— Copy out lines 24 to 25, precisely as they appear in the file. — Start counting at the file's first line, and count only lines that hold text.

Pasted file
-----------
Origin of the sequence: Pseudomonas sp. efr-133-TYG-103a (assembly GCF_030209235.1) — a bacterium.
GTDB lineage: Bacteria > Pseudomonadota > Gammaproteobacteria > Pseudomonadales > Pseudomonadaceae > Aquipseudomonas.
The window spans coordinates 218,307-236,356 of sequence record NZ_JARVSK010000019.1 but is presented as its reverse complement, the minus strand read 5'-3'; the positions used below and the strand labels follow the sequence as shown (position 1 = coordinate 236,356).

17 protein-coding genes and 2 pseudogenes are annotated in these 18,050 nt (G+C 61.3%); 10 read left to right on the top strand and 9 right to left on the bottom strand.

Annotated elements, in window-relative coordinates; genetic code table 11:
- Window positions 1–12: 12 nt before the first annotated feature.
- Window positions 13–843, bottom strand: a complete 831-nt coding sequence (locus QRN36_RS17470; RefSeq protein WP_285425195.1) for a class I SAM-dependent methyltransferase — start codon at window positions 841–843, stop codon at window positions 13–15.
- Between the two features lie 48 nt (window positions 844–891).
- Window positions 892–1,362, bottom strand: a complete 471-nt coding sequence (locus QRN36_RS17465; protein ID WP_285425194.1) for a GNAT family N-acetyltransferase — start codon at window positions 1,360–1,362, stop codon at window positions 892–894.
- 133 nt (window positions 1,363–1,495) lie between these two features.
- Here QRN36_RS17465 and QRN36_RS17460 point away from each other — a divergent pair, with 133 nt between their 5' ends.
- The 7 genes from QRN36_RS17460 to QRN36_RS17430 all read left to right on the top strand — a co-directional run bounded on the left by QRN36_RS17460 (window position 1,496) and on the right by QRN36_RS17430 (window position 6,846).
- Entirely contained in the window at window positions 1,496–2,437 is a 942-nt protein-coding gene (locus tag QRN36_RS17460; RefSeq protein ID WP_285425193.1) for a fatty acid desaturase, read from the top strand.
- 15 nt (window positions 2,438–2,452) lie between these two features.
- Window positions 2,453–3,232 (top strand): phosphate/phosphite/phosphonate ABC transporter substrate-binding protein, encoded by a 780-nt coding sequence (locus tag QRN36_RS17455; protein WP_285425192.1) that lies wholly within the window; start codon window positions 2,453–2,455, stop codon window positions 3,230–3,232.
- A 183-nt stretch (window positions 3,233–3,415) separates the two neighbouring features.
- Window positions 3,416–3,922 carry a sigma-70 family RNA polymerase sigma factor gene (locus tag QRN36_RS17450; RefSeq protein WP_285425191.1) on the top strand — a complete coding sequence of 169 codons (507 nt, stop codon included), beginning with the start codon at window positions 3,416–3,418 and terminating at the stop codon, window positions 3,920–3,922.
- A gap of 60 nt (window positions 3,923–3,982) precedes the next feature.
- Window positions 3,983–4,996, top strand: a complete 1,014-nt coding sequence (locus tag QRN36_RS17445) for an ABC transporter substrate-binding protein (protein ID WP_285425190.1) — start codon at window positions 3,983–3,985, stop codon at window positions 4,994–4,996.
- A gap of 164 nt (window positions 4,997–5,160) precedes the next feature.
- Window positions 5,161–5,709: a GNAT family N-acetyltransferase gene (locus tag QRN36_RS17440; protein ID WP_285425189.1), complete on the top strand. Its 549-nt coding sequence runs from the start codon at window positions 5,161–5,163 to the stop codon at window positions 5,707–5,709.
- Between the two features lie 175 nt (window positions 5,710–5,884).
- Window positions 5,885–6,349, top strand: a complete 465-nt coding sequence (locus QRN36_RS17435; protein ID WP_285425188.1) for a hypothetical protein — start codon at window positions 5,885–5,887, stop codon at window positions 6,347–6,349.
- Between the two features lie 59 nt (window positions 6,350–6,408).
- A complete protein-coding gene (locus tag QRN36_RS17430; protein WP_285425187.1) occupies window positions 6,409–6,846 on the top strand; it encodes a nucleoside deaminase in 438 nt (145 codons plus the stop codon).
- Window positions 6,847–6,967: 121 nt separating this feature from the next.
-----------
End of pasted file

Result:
- Between the two features lie 59 nt (window positions 6,350–6,408).
- A complete protein-coding gene (locus tag QRN36_RS17430; protein WP_285425187.1) occupies window positions 6,409–6,846 on the top strand; it encodes a nucleoside deaminase in 438 nt (145 codons plus the stop codon).